A Sub- Sahara Africa (UniCARSSA) Project


University based Community Action Research for increasing viability of cereal-legume value chains towards improved nutrition and livelihood in Sub- Sahara Africa (UniCARSSA) Project
Principal Investigator: Dr. Abigael Otinga


The University based Community Action Research for increasing viability of cereal-legume value chains towards improved nutrition and livelihood in Sub- Sahara Africa (UniCARSSA) project links smallholders and Rural entrepreneurs directly with universities in platforms for action to share currently available technologies as it tries to adapt farmers to local conditions and encouraging them to utilize new technologies in their farming activities.

Here at University of Eldoret, the UniCARSSA Project Principal Investigator is Dr Abigael Otinga. The project is funded within the framework of ‘LEAP-Agri’ which is a partnership of 19 European and African countries and the EU. The partnership is aimed at research and innovation for food and nutrition security as well as sustainable agriculture, including aquaculture and was endorsed by the EU-Africa Summit 2014. The instrument is an ERA-NET co-fund, a partnership financed by Ministries from these countries (Kenya, included under NRF) and co-funded by the European Commission supporting the implementation of the EU-Africa High Level Policy Dialogue on Science, Technology and Innovation (STI).

UniCARSSA is implemented under four work packages (WP) viz; WP 1-Increased and diversified food production; WP 2- Exploring diversity in cereal-legume product consumption and utilization; WP 3- Strengthening of local nutrition-sensitive value chains through research and capacity building of rural entrepreneurs (individuals and SMEs) and WP 4- Engagement of universities with local stakeholders through platforms for action research. The project works to enhance food and nutrition security that is severely elusive on the African continent. Crops grown on nutrient deficient soils are of low quality with low yields and food produced from such soils cannot meet the everyday dietary requirements of both adults and children. In Kenya, the high consumption of cereals such as maize, sorghum and millet grown on nutrient deficient soils and specifically micronutrients inadvertently leads to hidden hunger and malnutrition in the population. Zn deficiency is one such example. Therefore, to produce crops with adequate minerals for consumption, low fertility soils have to be adequately replenished to ensure that crops have increased mineral nutrient content. This research work was conceptualized on the premise that ‘we are what we eat’ and crops grown on deficient soils will ultimately be of poor quality with paucity of nutrients. Under WP 1, soil scientists Dr. Abigael Otinga and Dr. Ruth Njoroge worked on replenishing soil fertility in the poor soils of western Kenya and narrowed the focus to the micronutrient Zn following it from the soil to the table. Soils were supplied with Zn at 0, 1.5 and 3 t ha-1 of ZnO fertilizer and planted with maize and sorghum and soybeans. Grains from crops planted on soils that received Zn at the two rates had increased Zn content. These grains were used to prepare composite flours and nutrient analyses revealed an enhanced Zn content. WP 2 led by Dr. Charlotte Serrem and Dr. Gertrude Were then developed a nutrient dense and sensory enhanced sorghum (Sorghum bicolor (L.) Moench) based stiff porridge (Ugali) for young children through an MSc. student Emily Kimaiyo, using the Zn enhanced flours from WP 1. The product line with three variations- pure maize, pure sorghum and maize-sorghum- enhanced with nutrients from the indigenous vegetable black night shade is dubbed SONLIK and is currently under evaluation for patenting.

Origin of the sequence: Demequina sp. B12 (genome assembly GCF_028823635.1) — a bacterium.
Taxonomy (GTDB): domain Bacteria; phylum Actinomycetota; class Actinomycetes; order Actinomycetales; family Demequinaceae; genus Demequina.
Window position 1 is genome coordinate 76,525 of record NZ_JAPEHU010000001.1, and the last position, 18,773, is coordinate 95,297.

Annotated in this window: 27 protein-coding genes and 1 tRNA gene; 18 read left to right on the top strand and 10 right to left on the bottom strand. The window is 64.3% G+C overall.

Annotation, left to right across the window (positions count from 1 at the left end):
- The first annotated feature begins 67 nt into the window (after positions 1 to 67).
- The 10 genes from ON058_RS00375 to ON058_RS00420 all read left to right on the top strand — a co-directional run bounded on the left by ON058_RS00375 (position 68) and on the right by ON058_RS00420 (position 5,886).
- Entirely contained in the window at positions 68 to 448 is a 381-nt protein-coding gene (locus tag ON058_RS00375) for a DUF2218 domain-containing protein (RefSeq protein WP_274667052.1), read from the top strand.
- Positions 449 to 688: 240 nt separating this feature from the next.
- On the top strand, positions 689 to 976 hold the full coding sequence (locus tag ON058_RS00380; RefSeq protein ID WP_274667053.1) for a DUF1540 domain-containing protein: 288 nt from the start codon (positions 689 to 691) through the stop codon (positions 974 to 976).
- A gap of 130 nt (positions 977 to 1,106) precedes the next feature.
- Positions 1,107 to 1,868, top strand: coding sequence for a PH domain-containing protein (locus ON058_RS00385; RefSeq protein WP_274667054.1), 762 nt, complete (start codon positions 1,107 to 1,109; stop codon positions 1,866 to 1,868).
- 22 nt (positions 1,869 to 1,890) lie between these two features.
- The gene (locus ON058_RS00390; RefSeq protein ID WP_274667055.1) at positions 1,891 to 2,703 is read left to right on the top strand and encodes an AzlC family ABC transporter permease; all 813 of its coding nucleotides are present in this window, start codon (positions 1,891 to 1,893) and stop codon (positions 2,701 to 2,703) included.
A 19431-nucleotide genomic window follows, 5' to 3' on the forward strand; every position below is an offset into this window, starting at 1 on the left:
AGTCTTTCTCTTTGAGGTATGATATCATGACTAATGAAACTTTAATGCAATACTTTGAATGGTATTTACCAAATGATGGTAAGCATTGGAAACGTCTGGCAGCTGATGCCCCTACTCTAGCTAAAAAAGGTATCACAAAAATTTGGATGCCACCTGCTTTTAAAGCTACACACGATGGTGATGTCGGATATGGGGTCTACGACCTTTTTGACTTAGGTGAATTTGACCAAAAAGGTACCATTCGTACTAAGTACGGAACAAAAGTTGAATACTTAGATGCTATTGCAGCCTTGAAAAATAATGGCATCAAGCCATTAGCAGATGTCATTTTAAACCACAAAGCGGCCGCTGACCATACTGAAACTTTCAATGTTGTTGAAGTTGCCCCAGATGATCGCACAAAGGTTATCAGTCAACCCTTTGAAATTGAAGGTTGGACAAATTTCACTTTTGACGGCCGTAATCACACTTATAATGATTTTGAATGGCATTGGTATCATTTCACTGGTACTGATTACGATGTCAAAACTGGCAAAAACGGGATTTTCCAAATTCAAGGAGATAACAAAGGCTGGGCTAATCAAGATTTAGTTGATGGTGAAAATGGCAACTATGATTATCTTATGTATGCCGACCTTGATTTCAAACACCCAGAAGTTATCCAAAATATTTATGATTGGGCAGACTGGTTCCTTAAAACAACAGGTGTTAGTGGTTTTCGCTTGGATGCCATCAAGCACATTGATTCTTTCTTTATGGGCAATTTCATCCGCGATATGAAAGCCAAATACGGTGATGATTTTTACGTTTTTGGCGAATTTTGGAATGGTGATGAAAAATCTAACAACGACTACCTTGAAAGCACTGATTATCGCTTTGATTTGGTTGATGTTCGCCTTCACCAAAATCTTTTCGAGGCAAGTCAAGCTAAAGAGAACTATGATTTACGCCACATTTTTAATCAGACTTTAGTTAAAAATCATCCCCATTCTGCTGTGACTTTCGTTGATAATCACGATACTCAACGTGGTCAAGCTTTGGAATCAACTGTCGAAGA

The project being a collaboration between European and African Countries is domiciled under the National Research Fund (NRF); a State Corporation established under the Science Technology and Innovation (ST&I) Act No. 28, Section 32 of 2013 participated in the Council of Governors devolution Conference. During this year’s Council of Governors (CoG) in Kenya 8th Devolution Conference 2023 held between the 15th and 19th of August 2023 in Eldoret, Uasin Gishu County themed ‘10 Years of devolution: The Present and the Future’ and the sub-theme: Driving Transformation from the local level: County Governments as the Centre of economic development, NRF invited and facilitated the participation of members of the UniCARSSA Project to display SONLIK. The three variations of SONLIK were displayed at the NRF stand through Dr Charlotte Serrem and Emily Kimaiyo who attended the conference held at Eldoret Sports Club. SONLIK elicited great interest among the general public who wished to buy it. The product was also of great interest to Non-Governmental Humanitarian Organizations such as the Action against Hunger Programme. The University of Eldoret was advised to consider commercializing the product once issues of intellectual property rights had been sorted out.


Figure 1: Dr Charlotte Serrem (seated) with NRF staff at the 8th CoG Devolution Conference held in Uasin Gishu County


Figure 2: Emily Kimaiyo (Centre); An MSc Community Nutrition student at University of Eldoret who was responsible for developing SONLIK pictured with NRF staff at the NRF stand during the 8th CoG Devolution Conference


Figure 3: The three variations of SONLIK developed through the UniCARSSA Project on display at the 8th CoG Devolution Conference held in Uasin Gishu County